|Reproductive isolation between intertidal and subtidal Scoloplos armiger (Polychaeta, Orbiniidae) indicates sibling species in the North Sea|Kruse, I.; Reise, K. (2003). Reproductive isolation between intertidal and subtidal Scoloplos armiger (Polychaeta, Orbiniidae) indicates sibling species in the North Sea. Mar. Biol. (Berl.) 143(3): 511-517. hdl.handle.net/10.1007/s00227-003-1112-x
In: Marine Biology. Springer: Heidelberg; Berlin. ISSN 0025-3162, more
|Authors|| || Top |
- Kruse, I.
- Reise, K., more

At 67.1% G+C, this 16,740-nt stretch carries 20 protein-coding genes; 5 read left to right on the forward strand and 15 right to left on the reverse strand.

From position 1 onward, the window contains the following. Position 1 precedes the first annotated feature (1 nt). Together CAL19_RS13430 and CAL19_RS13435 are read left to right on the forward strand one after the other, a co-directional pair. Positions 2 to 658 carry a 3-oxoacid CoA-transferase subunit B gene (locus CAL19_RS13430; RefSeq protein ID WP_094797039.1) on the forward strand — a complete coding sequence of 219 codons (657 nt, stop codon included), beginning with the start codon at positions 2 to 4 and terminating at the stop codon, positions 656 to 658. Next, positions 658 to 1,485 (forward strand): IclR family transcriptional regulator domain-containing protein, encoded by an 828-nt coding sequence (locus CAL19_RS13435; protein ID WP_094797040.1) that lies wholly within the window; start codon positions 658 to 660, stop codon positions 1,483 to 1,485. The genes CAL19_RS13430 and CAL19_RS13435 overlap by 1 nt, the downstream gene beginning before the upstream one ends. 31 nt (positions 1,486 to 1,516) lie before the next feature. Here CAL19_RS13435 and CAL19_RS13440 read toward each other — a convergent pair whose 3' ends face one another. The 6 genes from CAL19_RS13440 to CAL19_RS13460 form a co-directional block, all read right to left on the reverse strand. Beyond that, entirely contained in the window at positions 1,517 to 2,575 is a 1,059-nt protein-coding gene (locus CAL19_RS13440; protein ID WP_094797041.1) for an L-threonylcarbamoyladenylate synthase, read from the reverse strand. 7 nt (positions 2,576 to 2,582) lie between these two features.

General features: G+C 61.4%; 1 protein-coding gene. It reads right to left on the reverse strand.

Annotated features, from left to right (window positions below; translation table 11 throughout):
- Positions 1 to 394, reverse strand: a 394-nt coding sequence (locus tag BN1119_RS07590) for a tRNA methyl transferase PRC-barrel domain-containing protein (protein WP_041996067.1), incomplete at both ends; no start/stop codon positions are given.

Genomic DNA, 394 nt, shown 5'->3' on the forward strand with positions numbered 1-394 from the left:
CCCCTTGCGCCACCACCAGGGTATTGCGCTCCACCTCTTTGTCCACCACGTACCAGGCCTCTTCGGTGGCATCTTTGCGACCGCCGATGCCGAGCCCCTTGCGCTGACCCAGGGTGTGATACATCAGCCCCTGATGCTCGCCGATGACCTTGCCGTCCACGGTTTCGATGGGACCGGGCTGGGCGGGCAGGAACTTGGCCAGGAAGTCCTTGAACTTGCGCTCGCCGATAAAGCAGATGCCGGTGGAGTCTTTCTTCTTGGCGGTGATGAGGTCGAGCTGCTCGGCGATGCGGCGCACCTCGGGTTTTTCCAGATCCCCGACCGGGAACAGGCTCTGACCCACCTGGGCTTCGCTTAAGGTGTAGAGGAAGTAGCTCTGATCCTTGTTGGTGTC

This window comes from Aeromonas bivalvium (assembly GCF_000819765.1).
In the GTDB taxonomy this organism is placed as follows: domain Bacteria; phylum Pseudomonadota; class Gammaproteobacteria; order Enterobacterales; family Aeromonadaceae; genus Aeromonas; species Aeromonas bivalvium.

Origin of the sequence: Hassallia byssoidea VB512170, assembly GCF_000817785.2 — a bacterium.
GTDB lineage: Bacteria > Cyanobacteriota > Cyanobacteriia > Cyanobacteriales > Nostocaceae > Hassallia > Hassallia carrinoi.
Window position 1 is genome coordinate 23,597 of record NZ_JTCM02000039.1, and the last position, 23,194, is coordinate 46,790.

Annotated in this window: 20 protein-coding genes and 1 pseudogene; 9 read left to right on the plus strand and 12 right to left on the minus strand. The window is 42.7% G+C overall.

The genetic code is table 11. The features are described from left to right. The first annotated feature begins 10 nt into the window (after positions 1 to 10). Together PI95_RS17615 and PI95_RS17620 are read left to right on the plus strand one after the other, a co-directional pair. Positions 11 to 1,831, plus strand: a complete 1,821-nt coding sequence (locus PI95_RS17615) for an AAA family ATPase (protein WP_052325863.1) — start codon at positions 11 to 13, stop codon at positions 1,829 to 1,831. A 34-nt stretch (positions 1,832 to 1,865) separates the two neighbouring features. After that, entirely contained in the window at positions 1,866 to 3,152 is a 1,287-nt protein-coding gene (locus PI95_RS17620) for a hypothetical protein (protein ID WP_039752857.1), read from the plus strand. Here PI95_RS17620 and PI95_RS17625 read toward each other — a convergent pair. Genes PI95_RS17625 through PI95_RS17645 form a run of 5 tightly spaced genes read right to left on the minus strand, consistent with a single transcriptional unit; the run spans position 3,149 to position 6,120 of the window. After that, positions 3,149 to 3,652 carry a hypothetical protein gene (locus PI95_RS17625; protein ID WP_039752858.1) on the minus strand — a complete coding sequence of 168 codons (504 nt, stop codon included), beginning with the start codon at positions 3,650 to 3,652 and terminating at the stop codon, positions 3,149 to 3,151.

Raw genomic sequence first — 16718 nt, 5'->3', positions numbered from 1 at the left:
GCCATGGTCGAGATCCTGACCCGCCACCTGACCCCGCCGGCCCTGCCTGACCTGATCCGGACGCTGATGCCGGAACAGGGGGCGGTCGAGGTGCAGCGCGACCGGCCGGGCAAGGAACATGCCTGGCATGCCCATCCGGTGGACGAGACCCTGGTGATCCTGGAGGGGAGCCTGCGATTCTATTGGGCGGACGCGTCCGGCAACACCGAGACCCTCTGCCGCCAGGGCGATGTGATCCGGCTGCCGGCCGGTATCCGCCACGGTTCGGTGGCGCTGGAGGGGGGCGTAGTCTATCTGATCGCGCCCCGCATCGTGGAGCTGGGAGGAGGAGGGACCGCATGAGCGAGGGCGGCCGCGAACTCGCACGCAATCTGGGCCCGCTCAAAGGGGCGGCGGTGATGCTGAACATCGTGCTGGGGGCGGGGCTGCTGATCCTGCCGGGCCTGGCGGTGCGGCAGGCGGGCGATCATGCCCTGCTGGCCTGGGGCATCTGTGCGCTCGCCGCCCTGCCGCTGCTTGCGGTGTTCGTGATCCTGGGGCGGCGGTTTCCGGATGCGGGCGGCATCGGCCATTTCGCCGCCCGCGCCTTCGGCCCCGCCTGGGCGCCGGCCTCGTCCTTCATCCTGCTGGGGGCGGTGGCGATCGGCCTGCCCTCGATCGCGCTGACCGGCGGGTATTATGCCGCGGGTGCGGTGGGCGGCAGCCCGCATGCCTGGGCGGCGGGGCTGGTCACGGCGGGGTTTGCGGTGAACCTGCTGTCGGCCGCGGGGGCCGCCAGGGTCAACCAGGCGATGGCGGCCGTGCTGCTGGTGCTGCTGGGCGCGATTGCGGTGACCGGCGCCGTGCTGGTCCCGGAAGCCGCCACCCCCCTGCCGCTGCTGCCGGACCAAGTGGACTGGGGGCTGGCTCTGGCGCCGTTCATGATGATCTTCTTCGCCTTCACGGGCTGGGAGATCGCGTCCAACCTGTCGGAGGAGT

Two distinct modes of development in the common polychaete Scoloplos armiger (O. F. Müller, 1776) occur in the North Sea region: holobenthic development in egg cocoons and pelagic larvae hatching from suspended eggs. In the northern Wadden Sea near the island of Sylt, we observed that egg cocoons are produced intertidally while pelagic larvae originate from the adjacent subtidal zone. A previous genetic comparison between these subtidal and intertidal populations revealed distinct gene pools, suggesting that reproductive differences are not phenotypic but heritable. In this study, crossbreeding experiments show that intertidal and subtidal populations are reproductively isolated. Couples with males and females from different habitats had no offspring. Production of egg cocoons is determined by female origin from the intertidal zone. Pelagic larvae occurred only in couples with subtidal females and subtidal males. Intertidal males have spermatozoa with heads twice as long as those from subtidal males and a significantly shorter flagellum. We suspect that deviating sperm morphology may cause the reproductive breakdown at the fertilization stage. Juveniles hatching from cocoons have shorter anal cirri compared to juveniles that metamorphosed from pelagic larvae. We conclude there to be two sympatric sibling species in S. armiger: 'type I' in intertidal areas, which have egg cocoons, no pelagic larvae, elongated sperm heads, shortened sperm flagella and anal cirri; and a subtidal 'type S', lacking egg cocoons but with pelagic larvae, short sperm heads, long sperm flagella and anal cirri.